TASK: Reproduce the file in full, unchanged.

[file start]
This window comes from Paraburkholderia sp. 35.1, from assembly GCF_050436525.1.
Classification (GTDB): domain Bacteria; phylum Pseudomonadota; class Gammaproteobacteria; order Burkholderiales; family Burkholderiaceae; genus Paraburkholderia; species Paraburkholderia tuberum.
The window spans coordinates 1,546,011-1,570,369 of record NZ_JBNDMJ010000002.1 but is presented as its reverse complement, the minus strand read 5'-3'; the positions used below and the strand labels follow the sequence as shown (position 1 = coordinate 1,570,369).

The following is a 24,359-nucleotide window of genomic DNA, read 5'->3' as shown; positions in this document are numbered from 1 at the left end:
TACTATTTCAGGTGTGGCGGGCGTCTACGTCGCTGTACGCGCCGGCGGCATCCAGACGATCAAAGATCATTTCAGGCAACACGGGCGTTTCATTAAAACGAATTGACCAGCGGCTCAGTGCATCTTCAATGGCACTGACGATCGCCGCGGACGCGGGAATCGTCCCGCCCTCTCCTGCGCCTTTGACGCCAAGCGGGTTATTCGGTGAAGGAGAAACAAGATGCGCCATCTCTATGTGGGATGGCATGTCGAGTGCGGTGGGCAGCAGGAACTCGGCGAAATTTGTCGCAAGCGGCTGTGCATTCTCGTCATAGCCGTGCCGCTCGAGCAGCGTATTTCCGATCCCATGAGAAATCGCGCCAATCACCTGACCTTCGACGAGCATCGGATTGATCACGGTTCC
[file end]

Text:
This window comes from Paraburkholderia sp. 35.1, from assembly GCF_050436525.1.
Classification (GTDB): domain Bacteria; phylum Pseudomonadota; class Gammaproteobacteria; order Burkholderiales; family Burkholderiaceae; genus Paraburkholderia; species Paraburkholderia tuberum.
The window spans coordinates 1,546,011-1,570,369 of record NZ_JBNDMJ010000002.1 but is presented as its reverse complement, the minus strand read 5'-3'; the positions used below and the strand labels follow the sequence as shown (position 1 = coordinate 1,570,369).

The following is a 24,359-nucleotide window of genomic DNA, read 5'->3' as shown; positions in this document are numbered from 1 at the left end:
TACTATTTCAGGTGTGGCGGGCGTCTACGTCGCTGTACGCGCCGGCGGCATCCAGACGATCAAAGATCATTTCAGGCAACACGGGCGTTTCATTAAAACGAATTGACCAGCGGCTCAGTGCATCTTCAATGGCACTGACGATCGCCGCGGACGCGGGAATCGTCCCGCCCTCTCCTGCGCCTTTGACGCCAAGCGGGTTATTCGGTGAAGGAGAAACAAGATGCGCCATCTCTATGTGGGATGGCATGTCGAGTGCGGTGGGCAGCAGGAACTCGGCGAAATTTGTCGCAAGCGGCTGTGCATTCTCGTCATAGCCGTGCCGCTCGAGCAGCGTATTTCCGATCCCATGAGAAATCGCGCCAATCACCTGACCTTCGACGAGCATCGGATTGATCACGGTTCC